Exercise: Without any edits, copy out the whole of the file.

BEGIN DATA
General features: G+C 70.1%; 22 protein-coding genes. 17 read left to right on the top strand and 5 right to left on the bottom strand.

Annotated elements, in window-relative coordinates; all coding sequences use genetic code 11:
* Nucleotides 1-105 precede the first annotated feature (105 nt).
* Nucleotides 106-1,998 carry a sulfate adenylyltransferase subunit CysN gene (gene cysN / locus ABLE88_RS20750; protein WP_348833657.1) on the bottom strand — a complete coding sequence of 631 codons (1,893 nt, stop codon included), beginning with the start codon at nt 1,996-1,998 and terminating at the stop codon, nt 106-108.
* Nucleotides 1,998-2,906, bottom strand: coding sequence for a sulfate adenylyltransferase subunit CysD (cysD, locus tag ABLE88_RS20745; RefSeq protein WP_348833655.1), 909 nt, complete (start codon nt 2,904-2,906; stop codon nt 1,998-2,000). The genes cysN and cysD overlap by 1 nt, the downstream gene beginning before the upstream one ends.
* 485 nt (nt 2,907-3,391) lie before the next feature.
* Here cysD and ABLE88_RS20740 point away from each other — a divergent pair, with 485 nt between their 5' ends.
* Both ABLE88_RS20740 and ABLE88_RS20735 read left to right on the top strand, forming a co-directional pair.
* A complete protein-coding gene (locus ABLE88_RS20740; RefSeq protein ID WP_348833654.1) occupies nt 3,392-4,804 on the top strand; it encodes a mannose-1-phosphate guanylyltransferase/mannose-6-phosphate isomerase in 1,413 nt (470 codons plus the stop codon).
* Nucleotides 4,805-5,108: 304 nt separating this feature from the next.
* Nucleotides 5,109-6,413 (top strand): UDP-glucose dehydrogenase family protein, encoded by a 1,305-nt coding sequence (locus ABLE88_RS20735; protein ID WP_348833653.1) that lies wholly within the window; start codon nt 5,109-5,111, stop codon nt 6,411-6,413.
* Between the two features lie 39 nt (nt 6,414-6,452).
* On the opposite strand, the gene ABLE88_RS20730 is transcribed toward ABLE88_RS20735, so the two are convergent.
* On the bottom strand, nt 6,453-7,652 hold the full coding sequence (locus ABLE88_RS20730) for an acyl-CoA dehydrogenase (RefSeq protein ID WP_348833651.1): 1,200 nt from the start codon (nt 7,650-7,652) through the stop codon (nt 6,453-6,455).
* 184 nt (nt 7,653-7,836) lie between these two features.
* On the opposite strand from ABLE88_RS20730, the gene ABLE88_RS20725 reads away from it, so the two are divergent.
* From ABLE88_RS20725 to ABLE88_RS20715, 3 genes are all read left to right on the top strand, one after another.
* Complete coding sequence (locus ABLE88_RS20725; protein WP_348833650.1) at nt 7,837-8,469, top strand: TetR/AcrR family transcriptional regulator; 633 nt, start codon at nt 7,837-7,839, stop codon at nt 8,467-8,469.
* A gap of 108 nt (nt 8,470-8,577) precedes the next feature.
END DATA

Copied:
General features: G+C 70.1%; 22 protein-coding genes. 17 read left to right on the top strand and 5 right to left on the bottom strand.

Annotated elements, in window-relative coordinates; all coding sequences use genetic code 11:
* Nucleotides 1-105 precede the first annotated feature (105 nt).
* Nucleotides 106-1,998 carry a sulfate adenylyltransferase subunit CysN gene (gene cysN / locus ABLE88_RS20750; protein WP_348833657.1) on the bottom strand — a complete coding sequence of 631 codons (1,893 nt, stop codon included), beginning with the start codon at nt 1,996-1,998 and terminating at the stop codon, nt 106-108.
* Nucleotides 1,998-2,906, bottom strand: coding sequence for a sulfate adenylyltransferase subunit CysD (cysD, locus tag ABLE88_RS20745; RefSeq protein WP_348833655.1), 909 nt, complete (start codon nt 2,904-2,906; stop codon nt 1,998-2,000). The genes cysN and cysD overlap by 1 nt, the downstream gene beginning before the upstream one ends.
* 485 nt (nt 2,907-3,391) lie before the next feature.
* Here cysD and ABLE88_RS20740 point away from each other — a divergent pair, with 485 nt between their 5' ends.
* Both ABLE88_RS20740 and ABLE88_RS20735 read left to right on the top strand, forming a co-directional pair.
* A complete protein-coding gene (locus ABLE88_RS20740; RefSeq protein ID WP_348833654.1) occupies nt 3,392-4,804 on the top strand; it encodes a mannose-1-phosphate guanylyltransferase/mannose-6-phosphate isomerase in 1,413 nt (470 codons plus the stop codon).
* Nucleotides 4,805-5,108: 304 nt separating this feature from the next.
* Nucleotides 5,109-6,413 (top strand): UDP-glucose dehydrogenase family protein, encoded by a 1,305-nt coding sequence (locus ABLE88_RS20735; protein ID WP_348833653.1) that lies wholly within the window; start codon nt 5,109-5,111, stop codon nt 6,411-6,413.
* Between the two features lie 39 nt (nt 6,414-6,452).
* On the opposite strand, the gene ABLE88_RS20730 is transcribed toward ABLE88_RS20735, so the two are convergent.
* On the bottom strand, nt 6,453-7,652 hold the full coding sequence (locus ABLE88_RS20730) for an acyl-CoA dehydrogenase (RefSeq protein ID WP_348833651.1): 1,200 nt from the start codon (nt 7,650-7,652) through the stop codon (nt 6,453-6,455).
* 184 nt (nt 7,653-7,836) lie between these two features.
* On the opposite strand from ABLE88_RS20730, the gene ABLE88_RS20725 reads away from it, so the two are divergent.
* From ABLE88_RS20725 to ABLE88_RS20715, 3 genes are all read left to right on the top strand, one after another.
* Complete coding sequence (locus ABLE88_RS20725; protein WP_348833650.1) at nt 7,837-8,469, top strand: TetR/AcrR family transcriptional regulator; 633 nt, start codon at nt 7,837-7,839, stop codon at nt 8,467-8,469.
* A gap of 108 nt (nt 8,470-8,577) precedes the next feature.